I use a few tools to help me keep on top of my email, calendar and task list. These are in addition to the basic Gmail and Google Calendar services.
Airmail – I’ve always preferred having my email in a client rather than in the browser and the cleaner and simpler the better. Airmail does the job very nicely if you’re a Mac user.
Sanebox – the filters/tabs for ‘promotions’ and so on in Gmail don’t really cut the mustard for my inbox – I need something that can spot just the important messages and filter out the rest. I also like to be able to have a set up where I only look at unimportant messages once a day. Sanebox does all of that and has some great other features too.
TextExpander – part of my job involves saying the same thing to lots of different people and so saving snippets in TextExpander saves me a lot of time. You soon remember the keyboard shortcuts to paste whole messages and then tweak before sending.
Motion – I’ve found that the best way for me to manage my task list is to allocate time for things directly on my calendar. Motion is the most intelligent way of doing that I’ve come across. You add things to the task list and then it automatically allocates them to a free slot in your calendar and updates as things change. Really helpful for less urgent but important recurring tasks.
HubSpot – we use Hubspot for a lot of things at work and I prefer their meeting booking experience over the other options I’ve tried. It means you can send a link to people for them to choose a time for a call.
I recommend all of them but also keen to hear if there’s anything else I should be trying!
Adventures with my AI personal assistant
I signed up to the waiting list about a year ago. I was visiting Craig and Kanyi at the Collaborative Fund in New York and Craig had simply copied ‘Amy’ into our emails to sort out the details. I noticed the strange email address straight away and did some digging. Amy it turned out was an artificial assistant created by New York based company x.ai. The process worked without a hitch and I remember thinking how unremarkable the whole experience was.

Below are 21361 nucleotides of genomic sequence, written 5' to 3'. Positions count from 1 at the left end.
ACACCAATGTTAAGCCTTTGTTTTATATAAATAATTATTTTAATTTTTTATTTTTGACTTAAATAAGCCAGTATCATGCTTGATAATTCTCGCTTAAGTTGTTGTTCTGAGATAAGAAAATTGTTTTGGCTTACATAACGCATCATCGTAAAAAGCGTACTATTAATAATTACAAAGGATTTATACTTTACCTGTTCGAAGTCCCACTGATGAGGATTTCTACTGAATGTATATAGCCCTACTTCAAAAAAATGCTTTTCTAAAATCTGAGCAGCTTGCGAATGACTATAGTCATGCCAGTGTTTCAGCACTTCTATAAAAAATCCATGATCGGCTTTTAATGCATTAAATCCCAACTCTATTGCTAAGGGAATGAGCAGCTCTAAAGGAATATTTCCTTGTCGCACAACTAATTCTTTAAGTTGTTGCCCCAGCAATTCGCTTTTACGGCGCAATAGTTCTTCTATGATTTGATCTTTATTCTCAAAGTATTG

Even though I knew Amy was an AI, I remember feeling that I should be polite to her. I generally make a point of thanking all the PAs who arrange meetings with other people for me and treat them in the way I would treat the person I’m meeting. It was hard to shake that habit.
Fast forward nine months and I got the email saying that I could now use Amy too as the beta trial grew. I’d actually forgotten I’d signed up (nobody else I’d met had been using x.ai in the period between), but I quickly clicked on the link and went through the very simple setup process of sharing calendars and answering some basic questions about common types of meeting (how long they should be, favourite locations etc). I also got to choose whether I wanted Amy or Andrew and decided on Andrew.
Then I got a bit stuck. It was not so much that I’d never had an AI personal assistant before — I’d never had a personal assistant at all.
Before trying it out on others I felt I needed to give it a quick test so sent my colleague Vicky at BGV an email suggesting we go for a coffee and that Andrew (cc’d) could arrange a time. Now Vicky in a past life used to be an executive assistant so I thought she might be intrigued. In fact she was just rude and deliberately awkward making Andrew’s task all the more difficult by changing her mind and suggesting venues that she knew wouldn’t work. Andrew gave up and politely ‘reverted this one back to me’.
Next I tried letting him organise a few phone calls that weren’t time sensitive and Andrew did fine. Then a few coffees, which also went fine. I didn’t ever use it for my social life — that would seem a bit weird to me — and if it was a really important meeting I still did it myself.
I did a bit of maths and realised scheduling takes about 5-10% of my working day so anything that can reduce that is very valuable. It’s also a real drag — even the PAs I know would rather do more valuable things if they could so my feeling at the moment is that x.ai is creating job displacement rather than job replacement.
Most people I meet who have interacted with Andrew want to talk about it and they usually only have positive things to say. A couple of people didn’t notice that he’s an AI at all and a lot of people have asked if I can get them bumped up the waiting list (I can’t).
I’m not sure whether I’ll go all in and let Andrew organise all my meetings. It’s going to take a bit of getting used to but the barriers are more human and social (what other people think) than technological. It’s not quite ‘Her’ or ‘Ex Machina’ but it does feel like the future, albeit in a very mundane way.